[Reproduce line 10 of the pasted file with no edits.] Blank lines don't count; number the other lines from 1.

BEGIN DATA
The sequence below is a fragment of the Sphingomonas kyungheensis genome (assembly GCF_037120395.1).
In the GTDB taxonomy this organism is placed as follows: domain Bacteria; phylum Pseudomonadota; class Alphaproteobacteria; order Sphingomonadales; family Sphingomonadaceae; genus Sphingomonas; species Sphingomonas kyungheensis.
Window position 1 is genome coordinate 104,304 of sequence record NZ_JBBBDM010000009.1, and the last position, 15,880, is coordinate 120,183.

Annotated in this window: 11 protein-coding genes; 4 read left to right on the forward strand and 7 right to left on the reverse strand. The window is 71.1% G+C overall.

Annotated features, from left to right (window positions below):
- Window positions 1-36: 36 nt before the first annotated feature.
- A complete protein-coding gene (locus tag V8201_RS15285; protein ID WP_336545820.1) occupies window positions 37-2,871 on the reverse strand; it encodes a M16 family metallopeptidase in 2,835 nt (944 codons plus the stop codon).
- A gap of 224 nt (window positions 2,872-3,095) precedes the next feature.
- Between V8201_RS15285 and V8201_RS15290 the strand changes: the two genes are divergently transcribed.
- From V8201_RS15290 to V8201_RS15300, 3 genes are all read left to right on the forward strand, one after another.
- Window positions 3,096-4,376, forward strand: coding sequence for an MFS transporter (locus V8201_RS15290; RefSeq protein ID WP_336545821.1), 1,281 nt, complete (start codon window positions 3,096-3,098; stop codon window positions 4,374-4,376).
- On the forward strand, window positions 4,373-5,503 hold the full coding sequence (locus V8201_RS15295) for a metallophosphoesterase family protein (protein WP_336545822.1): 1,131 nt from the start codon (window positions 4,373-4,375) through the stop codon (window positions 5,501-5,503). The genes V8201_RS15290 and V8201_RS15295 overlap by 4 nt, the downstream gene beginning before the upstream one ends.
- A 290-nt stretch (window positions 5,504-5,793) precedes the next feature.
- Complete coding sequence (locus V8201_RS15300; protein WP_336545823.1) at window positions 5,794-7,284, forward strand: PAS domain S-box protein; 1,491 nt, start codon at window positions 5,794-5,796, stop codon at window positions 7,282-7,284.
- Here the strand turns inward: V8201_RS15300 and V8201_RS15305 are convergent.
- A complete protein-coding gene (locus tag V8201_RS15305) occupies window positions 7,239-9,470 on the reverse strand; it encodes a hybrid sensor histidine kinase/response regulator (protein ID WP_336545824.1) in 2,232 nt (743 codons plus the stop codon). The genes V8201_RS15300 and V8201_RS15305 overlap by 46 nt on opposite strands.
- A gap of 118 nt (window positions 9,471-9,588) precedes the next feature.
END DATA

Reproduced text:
- From V8201_RS15290 to V8201_RS15300, 3 genes are all read left to right on the forward strand, one after another.